Of Pancakes and Airplanes

Yesterday was one of those days. Those days when I think I love the idea of homeschooling, but I do not like actual, real-life homeschooling.


It’s not the schooling so much. It’s trying to keep one distracted child focused on math while another child stomps angrily around the living room because “sounding out words is not fun!” and another child climbs on the counter, opens the Tupperware of leftover pancakes, and takes exactly one bite out of every. single. one.


When I feel overwhelmed, I try to remember an experience with my daughter several months ago. We had the opportunity to go on a trip where I spoke at a women’s conference and where my daughter got to see her grandparents. On our first flight, we sat in the very back row of the plane – the one where I tend to feel claustrophobic because the overhead baggage compartment slants down into my overhead space.


My daughter’s perspective was a bit different than mine. We buckled in, and she exclaimed, “These are really big seats with lots of room!” And since she loves turbulence, they did indeed prove to be great seats.


On the way back, we settled into an older plane where the upholstery was outdated and worn. A female voice came through the speaker, “This is Christine, your captain for this flight.”


I leaned over to my daughter and whispered, “There’s a lady flying this plane!”


My girly-girl, who was previously unimpressed, looked around and gasped, “Wow! This girl pilot sure has a fancy plane!”


It’s all about perspective.


Here’s how the biblical writers Paul and James present it:


“For I consider that the sufferings of this present time are not worth comparing with the glory that is to be revealed to us.” (Romans 8:18, ESV)


“Count it all joy, my brothers, when you meet trials of various kinds, for you know that the testing of your faith produces steadfastness.” (James 1:2-3, ESV)


Consider. Count. These are words that occur in the mind. They’re all about perspective. God cares not only that we make it through trials. He cares about our attitude.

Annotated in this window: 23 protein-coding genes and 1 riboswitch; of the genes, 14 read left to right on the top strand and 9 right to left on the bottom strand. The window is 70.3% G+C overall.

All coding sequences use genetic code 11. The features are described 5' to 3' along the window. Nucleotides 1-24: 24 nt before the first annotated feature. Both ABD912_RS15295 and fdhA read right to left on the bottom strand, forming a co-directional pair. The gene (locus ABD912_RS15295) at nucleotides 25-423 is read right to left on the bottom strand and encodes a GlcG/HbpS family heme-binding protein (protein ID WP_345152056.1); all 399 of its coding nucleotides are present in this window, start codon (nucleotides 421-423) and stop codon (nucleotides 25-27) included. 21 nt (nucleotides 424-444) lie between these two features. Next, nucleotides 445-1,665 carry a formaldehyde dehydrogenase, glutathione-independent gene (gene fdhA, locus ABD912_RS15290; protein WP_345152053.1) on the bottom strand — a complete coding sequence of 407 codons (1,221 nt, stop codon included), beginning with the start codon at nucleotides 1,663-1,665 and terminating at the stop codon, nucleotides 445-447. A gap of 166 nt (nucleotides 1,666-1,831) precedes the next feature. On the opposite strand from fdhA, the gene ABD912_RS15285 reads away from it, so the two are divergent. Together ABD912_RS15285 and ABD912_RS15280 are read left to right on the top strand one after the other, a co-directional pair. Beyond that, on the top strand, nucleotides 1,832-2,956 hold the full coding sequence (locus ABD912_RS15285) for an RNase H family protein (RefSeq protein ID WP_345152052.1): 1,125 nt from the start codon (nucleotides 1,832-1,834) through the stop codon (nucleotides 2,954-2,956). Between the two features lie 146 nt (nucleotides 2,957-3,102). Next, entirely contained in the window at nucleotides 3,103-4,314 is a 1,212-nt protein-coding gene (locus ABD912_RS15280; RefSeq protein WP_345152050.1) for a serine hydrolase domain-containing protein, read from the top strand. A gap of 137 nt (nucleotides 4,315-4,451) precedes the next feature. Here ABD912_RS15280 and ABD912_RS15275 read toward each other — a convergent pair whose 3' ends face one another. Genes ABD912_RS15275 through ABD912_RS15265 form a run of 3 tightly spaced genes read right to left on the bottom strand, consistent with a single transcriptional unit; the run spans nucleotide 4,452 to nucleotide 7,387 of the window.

There are good reasons to change our perspective on suffering and trial. In Romans, Paul compares doesn’t even bother comparing suffering to future glory. He placed his sufferings (which were far greater than mine!) on one side of a balance and then put the hope of heaven on the other side. The difference was too great to be expressed. So he swiped the sufferings off the scale and said the two weren’t even worth comparing.


In James, we find hope not just in the eternal future but in the immediate future. Trials grow us. They teach us to be steadfast, to endure. “And let steadfastness have its full effect, that you may be perfect and complete, lacking nothing” (James 1:4, ESV). This growth is too good to be a silver lining. It makes the whole cloud beautiful. That’s why we can count trials all joy.


What’s your perspective on trials? Do you hate turbulence like me? Or are you excited about any experience as long as it gets you closer to grandma’s house?


I’m going to change my attitude today.



And since the little pancake-eater just gave me a big hug and told me I am the best mommy in the whole, wide, world, I consider that it’s going to be worth it.

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